Do you ever get excited about the prospect of planning something, only to discover you’re completely lost and have no idea where to begin?
Just because you have a personality that gets all excited about planning and scheduling doesn’t automatically mean every planning venture is going to come naturally and easily to you. Sometimes, even in things you love, you still need a bit of training. That’s definitely true of homeschooling. Your job as a homeschool teacher requires a measure of training, just like any other job.
Introductory Training for the Homeschooler Who Loves to Plan
There are so many things to learn and explore when it comes to homeschool planning. Every curriculum choice is going to produce a different planning opportunity, and each child or season of life will require something a little different. If you chat with a long-time homeschooler, you’ll probably discover that even decade-plus veterans still get excited when they learn a new planning trick!
Still, the starting points are pretty consistent, regardless of the curriculum or experience. The first key is to find a good planner that allows checklists, such as Well Planned Gal’s line of planners (Well Planned Day for multiple students or On the Go for just one). From there, here are a few additional tips:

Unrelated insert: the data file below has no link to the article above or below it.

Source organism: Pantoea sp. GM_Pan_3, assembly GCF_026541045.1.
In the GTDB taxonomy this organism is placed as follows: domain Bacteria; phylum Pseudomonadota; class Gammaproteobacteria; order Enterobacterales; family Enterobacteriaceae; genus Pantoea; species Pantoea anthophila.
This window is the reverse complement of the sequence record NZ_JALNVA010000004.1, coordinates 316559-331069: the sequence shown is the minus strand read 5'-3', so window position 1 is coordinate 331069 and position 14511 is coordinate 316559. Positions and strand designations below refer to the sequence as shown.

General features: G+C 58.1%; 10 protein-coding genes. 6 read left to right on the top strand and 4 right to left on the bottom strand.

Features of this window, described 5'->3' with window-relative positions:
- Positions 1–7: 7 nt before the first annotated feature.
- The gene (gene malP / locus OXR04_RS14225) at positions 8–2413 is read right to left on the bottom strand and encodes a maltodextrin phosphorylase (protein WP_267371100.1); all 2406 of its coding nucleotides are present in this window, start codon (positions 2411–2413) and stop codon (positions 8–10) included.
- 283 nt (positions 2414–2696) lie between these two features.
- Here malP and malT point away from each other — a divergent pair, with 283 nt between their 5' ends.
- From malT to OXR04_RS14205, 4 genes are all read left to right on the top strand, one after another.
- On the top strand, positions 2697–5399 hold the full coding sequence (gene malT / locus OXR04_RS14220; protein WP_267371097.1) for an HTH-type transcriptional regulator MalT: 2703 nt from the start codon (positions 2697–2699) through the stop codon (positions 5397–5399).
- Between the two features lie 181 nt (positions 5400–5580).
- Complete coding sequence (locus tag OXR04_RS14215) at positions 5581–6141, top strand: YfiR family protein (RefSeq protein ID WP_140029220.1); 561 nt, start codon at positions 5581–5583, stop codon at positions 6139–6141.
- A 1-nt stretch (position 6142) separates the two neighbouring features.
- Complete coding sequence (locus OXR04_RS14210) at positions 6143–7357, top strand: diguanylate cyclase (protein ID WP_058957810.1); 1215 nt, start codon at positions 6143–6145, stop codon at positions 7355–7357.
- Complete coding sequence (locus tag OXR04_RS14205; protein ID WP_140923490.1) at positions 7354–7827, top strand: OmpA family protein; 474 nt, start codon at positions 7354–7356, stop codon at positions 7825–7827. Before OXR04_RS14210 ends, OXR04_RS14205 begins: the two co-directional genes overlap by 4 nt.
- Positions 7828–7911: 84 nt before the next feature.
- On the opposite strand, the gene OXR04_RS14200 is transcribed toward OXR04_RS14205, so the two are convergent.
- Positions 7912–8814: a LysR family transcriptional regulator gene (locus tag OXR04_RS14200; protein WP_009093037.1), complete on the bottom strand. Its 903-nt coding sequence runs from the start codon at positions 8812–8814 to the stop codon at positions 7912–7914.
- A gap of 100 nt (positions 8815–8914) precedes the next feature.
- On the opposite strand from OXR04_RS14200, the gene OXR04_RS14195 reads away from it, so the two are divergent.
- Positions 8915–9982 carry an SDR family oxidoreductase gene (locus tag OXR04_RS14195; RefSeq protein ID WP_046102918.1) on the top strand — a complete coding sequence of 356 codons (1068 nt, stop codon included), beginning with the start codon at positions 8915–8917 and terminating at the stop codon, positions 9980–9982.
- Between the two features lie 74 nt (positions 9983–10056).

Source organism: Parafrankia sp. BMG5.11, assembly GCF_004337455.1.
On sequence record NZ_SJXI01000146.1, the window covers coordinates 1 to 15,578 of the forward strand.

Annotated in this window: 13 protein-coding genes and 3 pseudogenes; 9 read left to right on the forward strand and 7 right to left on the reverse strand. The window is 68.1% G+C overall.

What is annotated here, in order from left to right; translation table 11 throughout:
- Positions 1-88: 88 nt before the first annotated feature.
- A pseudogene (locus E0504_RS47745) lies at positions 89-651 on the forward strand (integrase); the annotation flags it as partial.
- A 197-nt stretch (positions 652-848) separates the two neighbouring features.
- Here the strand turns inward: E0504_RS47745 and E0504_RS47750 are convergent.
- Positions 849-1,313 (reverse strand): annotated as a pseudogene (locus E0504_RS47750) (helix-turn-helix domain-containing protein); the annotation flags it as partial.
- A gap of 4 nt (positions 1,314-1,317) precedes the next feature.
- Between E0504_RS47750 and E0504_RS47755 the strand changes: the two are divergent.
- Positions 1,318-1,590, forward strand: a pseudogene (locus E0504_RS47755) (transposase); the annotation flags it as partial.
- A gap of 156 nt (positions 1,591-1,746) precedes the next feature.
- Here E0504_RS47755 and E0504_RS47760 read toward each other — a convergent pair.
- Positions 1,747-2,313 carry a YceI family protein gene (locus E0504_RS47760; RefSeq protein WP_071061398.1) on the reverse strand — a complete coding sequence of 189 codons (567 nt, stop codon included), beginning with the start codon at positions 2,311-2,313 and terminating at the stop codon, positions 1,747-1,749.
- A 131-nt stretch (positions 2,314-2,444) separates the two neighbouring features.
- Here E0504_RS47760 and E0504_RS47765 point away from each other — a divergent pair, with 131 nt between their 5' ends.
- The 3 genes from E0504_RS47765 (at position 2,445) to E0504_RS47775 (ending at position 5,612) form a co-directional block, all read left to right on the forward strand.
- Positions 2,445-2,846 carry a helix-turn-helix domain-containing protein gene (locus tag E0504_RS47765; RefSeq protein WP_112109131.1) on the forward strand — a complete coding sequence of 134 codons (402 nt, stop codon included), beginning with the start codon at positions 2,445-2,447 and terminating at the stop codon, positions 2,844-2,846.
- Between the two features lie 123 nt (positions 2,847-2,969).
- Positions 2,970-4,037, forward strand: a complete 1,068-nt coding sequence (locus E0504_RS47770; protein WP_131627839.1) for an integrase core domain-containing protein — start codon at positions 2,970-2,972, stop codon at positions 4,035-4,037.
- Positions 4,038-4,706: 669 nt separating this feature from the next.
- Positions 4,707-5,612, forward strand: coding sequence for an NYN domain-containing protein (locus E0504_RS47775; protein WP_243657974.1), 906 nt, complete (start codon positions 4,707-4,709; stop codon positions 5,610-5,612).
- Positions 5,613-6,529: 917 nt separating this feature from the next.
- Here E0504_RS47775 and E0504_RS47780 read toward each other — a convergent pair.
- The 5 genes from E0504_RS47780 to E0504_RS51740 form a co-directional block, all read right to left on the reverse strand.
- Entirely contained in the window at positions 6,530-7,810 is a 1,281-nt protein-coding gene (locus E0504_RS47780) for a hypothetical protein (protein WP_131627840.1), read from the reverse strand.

It’s tempting to try to put a lot of detail in the plan. Avoid that temptation! Instead, focus on the basics of the assignments themselves, including page numbers and very basic instructions. If notes and further instructions can be found in the material, a page number is sufficient to direct you there. You can always make additional notes in the book or on lined sticky notes
Keep It Simple
Keep everything in one place by putting family activities, menus planning, etc. in the same planner as your lesson plans. That way you are more likely to be able to keep your whole day balanced and straight-forward.
A Week at a Time
Planners love to plan big! But, avoid that temptation, at least on paper. If you want to plan for a semester or whole year, do so in a flexible online planner format—or jot down broad goals to keep you on track. But, keep the immediate, more detailed plan limited to about a week. This allows for necessary flexibility and regular adjustment.
Plan with an Erasable Writing Instrument
Things change. This is why you limit detailed planning to a week, and it’s also why you plan in a way that allows you to make changes. Erasing and rewriting is a whole lot neater than scribbling and jotting in the margins—which means it’s a whole lot easier to avoid dropping the ball because of changes getting lost in the mess of a scribbled planner!
This seems obvious, but it can be easy to forget to plan in time to plan. Set aside time each week to review how the plan worked the previous week, make adjustments, and lay out the plan for the new week. Make sure to communicate plans well to the family each week, using a family calendar and/or a weekly planning “date” to discuss the upcoming week.
Would you like to know more about how your personality meshes with homeschooling? Take Planner Personality Quiz today!